When Samuel Alito was confirmed, only four Democrats voted for him (Tim Johnson of South Dakota, Kent Conrad of North Dakota, Ben Nelson of Nebraska, and Robert Byrd of West Virginia). However, the real vote was to invoke cloture. On that vote, the Democrats were much more generous. The following Democrats (in addition to the previous four) voted for cloture: Daniel Akaka of Hawaii, Max Baucus of Montana, Jeff Bingaman of New Mexico, Maria Cantwell of Washington, Tom Carper of Delaware, Byron Dorgan of North Dakota, Daniel Inouye of Hawaii, Herb Kohl of Wisconsin, Mary Landrieu of Louisiana, Joe Lieberman of Connecticut, Blanche Lincoln of Arkansas, Bill Nelson of Florida, Mark Pryor of Arkansas, and Ken Salazar of Colorado.

Progressives were furious with all of these Democrats who voted for cloture because they allowed Alito to be confirmed with less than 60 votes (he got 58 votes).

As far as I can tell, there never was any cloture vote during Clarence Thomas’s confirmation. The only vote I can find in the record is his up-or-down vote that made him a Supreme Court Justice. Republicans Bob Packwood and Jim Jeffords voted against him, but he won 52-48 after eleven Democrats approved him.

Something fundamentally changed in the U.S. Senate since 1991, when they voted on Clarence Thomas. It’s unthinkable today that the Senate would forego a cloture vote. We’d never get unanimous consent to have an up-or-down vote on a Supreme Court Justice in our current political environment. But things haven’t changed so much. Alito got 72 votes for cloture, but he only got 58 votes for confirmation. Clearly, there remains a lot of sentiment against filibustering a justice even if you don’t think they should be on the Court.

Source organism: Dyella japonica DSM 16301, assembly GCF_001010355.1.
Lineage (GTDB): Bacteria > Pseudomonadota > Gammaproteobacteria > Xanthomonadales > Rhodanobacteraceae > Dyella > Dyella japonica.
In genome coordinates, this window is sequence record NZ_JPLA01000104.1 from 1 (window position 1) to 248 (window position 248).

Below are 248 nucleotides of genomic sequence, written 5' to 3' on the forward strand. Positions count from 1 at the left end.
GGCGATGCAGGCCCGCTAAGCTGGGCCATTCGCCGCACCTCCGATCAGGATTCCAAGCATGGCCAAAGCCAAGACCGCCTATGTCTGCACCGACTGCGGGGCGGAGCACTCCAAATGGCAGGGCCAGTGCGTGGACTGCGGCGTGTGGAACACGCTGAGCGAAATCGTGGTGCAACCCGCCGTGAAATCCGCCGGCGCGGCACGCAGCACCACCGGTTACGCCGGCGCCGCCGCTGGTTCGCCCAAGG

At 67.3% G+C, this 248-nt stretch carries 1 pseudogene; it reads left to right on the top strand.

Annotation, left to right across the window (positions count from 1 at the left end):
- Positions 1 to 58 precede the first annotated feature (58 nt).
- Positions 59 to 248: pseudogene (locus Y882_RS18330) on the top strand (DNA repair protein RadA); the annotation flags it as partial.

However, the Republicans of today are a different breed from the Democrats of 1991 and 2005. They just might attempt to filibuster a pro-choice Justice with every pro-life member that they have. That would be thirty eight members, and if anti-choice Democrats Mark Pryor, Bob Casey Jr., and Ben Nelson joined them, they could sustain a filibuster. It’s theoretically possible.

However, it seems highly unlikely to succeed. And, in the end, they might not bother.

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